The use of dreams to see faraway places is promient in later works. We can consider, for instance, the story of visiting the Antartic that is found in . Here the narrator bears witness to a great battle among old gods—Zeus and Odin set about a war path, as their lands are being pushed ever farther back. A tale by the same author in  In The Pale of a similar man, who went to the Antarctic and found the lost tribes of Israel and the descendants of Moses living there as if in a new Eden.

The wizards power over dreams, however, takes the most direct appearance with the Night hag and other commanded spirits. We discussed the Night Hag at length here, but there is of course more to say then that. We can consider the creatures a Sumerian exorcist encountered, which included the invisible demon Alu. The alu dwell in ruins, and wait to rush upon people at night, enveloping them in their garments or sneaking into bed rooms to steal men’s sleep. They appear as half-man half-demon creatures, sometimes faceless, earless, or even limbless. The baku of Japan is another strange dream spirit—it frequently is called upon to eat dreams, and has a generally benevolent image. That said, a hungry baku may devour good dreams as well—destroying hopes in the process. The Baku has gained a more benevolent reputation as of late, however, as it eats nightmares of children. Also, it looks more snuggly then a demon lurking on your bed.

Baku.png

Western powers over dreams are also ascribed. The Book of the Magus suggests a method by which a wizard may compel or bring forth true dreams. It relies on the construction of a ring dedicated to celestial powers, prepared at a key moment in time. The subject of the dream is to be tied to the power and moment—as is normal for the creation of such talismans in Western occultism. The practioner must also fast and obstain from many worldly pleasures in order to avoid ruining his project.

The Magus reports an incident where dreams give the impression of soaring and flying, in a way comparable to our earlier examples from weird fiction:

“At LINTZ I worked with a young woman, who one evening invited me to go with her, assuring me that without any risk she would conduct me to a place where I greatly desired to find myself. I allowed myself to be persuaded by her promises. She then gave unto me an unguent, with which I rubbed the principal pulses of my feet and hands; the which she did also; and at first it appeared to me that I was flying in the air in the place which I wished, and which I had in no way mentioned to her.

Pass over in silence and out of respect, that which I saw, which was admirable, and appearing to myself to have remained there a long while, I felt as if I were just awakening from a profound sleep, and I had great pain in my head and deep melancholy. I turned round and saw that she was seated at my side. She began to recount to me what she had seen, but that which I had seen was entirely different. I was, however, much astonished, because it appeared to me as if I had been really and corporeally in the place, and there in reality to have seen that which had happened. However, I asked her one day to go alone to that same place, and to bring me back news of a friend whom I knew for certain was distant 200 leagues. She promised to do so in the space of an hour. She rubbed herself with the same unguent, and I was very expectant to see her fly away; but she fell to the ground and remained there about three hours as if she were dead, so that I began to think that she really was dead. At last she began to stir like a person who is waking, then she rose to an upright position, and with much pleasure began to give me the account of her expedition, saying that she had been in the place where my friend was, and all that he was doing; the which was entirely contrary to his profession. Whence I concluded that what she had just told me was a simple dream, and that this unguent was a causer of a phantastic sleep; whereon she confessed to me that this unguent had been given to her by the Devil.”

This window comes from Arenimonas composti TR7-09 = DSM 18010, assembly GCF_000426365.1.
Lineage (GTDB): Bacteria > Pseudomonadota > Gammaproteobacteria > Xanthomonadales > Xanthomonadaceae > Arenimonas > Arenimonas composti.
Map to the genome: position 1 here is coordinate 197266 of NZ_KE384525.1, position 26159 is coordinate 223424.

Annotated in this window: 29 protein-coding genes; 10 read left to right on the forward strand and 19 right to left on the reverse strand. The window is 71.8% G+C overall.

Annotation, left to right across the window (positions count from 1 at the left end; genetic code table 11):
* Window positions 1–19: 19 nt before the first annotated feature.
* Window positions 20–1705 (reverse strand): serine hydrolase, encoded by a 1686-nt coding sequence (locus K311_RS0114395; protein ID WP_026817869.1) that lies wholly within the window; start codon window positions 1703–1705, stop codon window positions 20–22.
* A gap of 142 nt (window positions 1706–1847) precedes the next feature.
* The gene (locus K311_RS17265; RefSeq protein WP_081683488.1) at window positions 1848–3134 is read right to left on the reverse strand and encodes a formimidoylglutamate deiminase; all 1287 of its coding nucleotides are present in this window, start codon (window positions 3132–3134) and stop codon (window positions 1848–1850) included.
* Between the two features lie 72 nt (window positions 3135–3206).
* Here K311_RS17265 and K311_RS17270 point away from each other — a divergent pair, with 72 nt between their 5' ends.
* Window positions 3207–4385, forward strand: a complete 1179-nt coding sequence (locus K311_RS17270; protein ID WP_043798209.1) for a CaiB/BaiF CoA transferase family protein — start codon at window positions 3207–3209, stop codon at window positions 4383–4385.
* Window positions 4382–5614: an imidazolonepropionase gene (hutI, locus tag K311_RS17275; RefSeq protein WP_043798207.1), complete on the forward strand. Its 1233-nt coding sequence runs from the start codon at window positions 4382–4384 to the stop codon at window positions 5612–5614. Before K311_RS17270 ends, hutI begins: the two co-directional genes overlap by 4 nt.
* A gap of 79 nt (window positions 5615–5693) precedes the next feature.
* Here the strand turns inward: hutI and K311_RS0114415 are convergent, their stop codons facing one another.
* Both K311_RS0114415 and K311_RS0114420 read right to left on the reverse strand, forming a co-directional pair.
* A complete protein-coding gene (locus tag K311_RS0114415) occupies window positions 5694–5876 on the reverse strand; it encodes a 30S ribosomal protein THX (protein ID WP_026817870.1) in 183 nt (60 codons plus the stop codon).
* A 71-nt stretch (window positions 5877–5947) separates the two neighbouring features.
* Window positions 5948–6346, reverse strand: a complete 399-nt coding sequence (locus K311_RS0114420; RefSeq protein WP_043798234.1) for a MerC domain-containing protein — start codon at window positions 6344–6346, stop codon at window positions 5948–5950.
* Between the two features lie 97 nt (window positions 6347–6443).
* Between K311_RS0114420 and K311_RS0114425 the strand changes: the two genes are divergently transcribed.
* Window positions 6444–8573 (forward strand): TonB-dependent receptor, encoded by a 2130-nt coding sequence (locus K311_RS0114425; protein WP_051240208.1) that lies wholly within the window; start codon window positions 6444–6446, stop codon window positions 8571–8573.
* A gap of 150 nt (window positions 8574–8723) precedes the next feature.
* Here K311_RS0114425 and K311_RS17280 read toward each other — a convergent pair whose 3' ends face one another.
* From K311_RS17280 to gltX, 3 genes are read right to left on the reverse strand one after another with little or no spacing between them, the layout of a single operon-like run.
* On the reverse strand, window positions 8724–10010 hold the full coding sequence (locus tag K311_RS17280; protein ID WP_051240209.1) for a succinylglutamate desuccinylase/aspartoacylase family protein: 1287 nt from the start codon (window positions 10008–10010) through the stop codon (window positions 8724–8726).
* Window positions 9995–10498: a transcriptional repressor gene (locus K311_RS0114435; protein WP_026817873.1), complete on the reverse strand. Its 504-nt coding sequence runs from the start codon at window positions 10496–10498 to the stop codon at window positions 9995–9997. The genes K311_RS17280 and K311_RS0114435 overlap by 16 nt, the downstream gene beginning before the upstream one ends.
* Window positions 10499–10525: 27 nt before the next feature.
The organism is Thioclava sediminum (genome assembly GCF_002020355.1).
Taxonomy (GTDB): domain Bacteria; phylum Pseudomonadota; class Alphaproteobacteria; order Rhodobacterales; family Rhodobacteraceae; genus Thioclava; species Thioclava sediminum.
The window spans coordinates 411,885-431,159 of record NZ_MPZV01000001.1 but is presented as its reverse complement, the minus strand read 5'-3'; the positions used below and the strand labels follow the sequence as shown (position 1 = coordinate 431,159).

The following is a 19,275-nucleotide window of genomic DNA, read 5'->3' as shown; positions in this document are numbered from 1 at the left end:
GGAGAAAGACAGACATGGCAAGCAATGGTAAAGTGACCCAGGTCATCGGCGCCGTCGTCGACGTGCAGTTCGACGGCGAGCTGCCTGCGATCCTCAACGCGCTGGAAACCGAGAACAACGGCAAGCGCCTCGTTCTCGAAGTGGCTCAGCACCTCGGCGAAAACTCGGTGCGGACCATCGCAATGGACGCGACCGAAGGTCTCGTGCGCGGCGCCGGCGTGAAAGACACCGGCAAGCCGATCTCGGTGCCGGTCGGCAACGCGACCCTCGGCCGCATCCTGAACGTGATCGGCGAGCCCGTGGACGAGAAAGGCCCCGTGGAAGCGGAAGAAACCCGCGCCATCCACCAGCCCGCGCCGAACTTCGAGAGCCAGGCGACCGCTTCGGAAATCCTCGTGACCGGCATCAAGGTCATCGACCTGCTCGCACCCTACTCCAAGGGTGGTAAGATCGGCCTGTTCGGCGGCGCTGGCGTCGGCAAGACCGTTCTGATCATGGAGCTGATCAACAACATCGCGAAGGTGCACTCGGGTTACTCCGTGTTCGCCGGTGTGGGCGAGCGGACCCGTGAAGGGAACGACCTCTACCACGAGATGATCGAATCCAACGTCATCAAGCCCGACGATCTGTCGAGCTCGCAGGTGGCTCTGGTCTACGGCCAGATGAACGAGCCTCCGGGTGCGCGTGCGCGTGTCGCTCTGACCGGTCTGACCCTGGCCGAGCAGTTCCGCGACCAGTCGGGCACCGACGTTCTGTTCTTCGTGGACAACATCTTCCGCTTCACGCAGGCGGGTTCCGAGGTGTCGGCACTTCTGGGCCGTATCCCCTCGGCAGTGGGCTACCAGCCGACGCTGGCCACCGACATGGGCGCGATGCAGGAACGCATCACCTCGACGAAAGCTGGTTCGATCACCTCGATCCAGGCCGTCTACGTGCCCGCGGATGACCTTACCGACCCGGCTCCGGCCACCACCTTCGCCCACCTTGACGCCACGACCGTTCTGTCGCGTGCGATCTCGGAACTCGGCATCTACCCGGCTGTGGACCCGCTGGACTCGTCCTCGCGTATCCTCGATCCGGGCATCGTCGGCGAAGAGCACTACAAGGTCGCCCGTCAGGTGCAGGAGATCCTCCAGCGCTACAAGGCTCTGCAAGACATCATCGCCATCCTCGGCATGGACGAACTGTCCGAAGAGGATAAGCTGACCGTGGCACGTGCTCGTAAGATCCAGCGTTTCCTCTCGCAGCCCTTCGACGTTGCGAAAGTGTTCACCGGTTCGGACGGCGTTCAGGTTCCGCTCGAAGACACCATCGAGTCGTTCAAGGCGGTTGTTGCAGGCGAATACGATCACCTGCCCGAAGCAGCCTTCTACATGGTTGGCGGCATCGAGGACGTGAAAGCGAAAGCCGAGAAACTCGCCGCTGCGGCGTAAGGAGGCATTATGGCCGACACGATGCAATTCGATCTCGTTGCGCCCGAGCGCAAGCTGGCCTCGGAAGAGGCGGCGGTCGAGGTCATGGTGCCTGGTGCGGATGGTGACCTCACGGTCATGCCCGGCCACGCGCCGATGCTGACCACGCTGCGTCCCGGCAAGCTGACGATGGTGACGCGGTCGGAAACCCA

In Mongolia the framing device of the Saga of the Wise Walking Khan involves the son of a khan enraging a group of magicians. These seven magician brothers are first approached by the two brothers, to learn the art of magic. They teach the elder brother false lessons, while the younger brother at night listens at night to learn the true lessons. Afterwards, the younger brother comes up with a scheme. He tells his elder brother that there will be a new horse in the stables asks his brother to take it to be sold—but not to walk past the seven magic brothers. The elder brother does not believe there is anything to fear from the magicians—after all, they didn’t teach any magic so they had no power. The Seven Brothers recognize the magical horse and worried their monopoly will be broken, descend with intent to kill the horse, after buying it.

The horse, it happens, is the younger brother in disguise. His intent was to turn into a horse, be sold, turn back, and flee.

After a shapeshifting chase, the younger brother finds his way to a great sage. He asks the sage to turn him into a bead and hold him in his mouth—and to turn seven beads into worms, as the magicians approach the door as mere men. The magicians see the worms, and thinking one is the younger brother, they turn into birds to devour them. The great sage drops the bead, and the younger brother emerges. He takes a great stick and kills them all. His saga then follows his tasks to repay the great sage.

The Greeks marked this division of dreams between fantasies and reality with the twin gates in the realm of Hades. There, dreams of falsehood flow from the gate of ivory, and dreams of truth from the gate of horn. Dreams are also there tied into the lands of the dead. The power of the dead to talk in dreams is attested to, almost as thoroughly as the power of the cunning wizard to speak with and command the spirits of the dead. But that will have to wait for another time.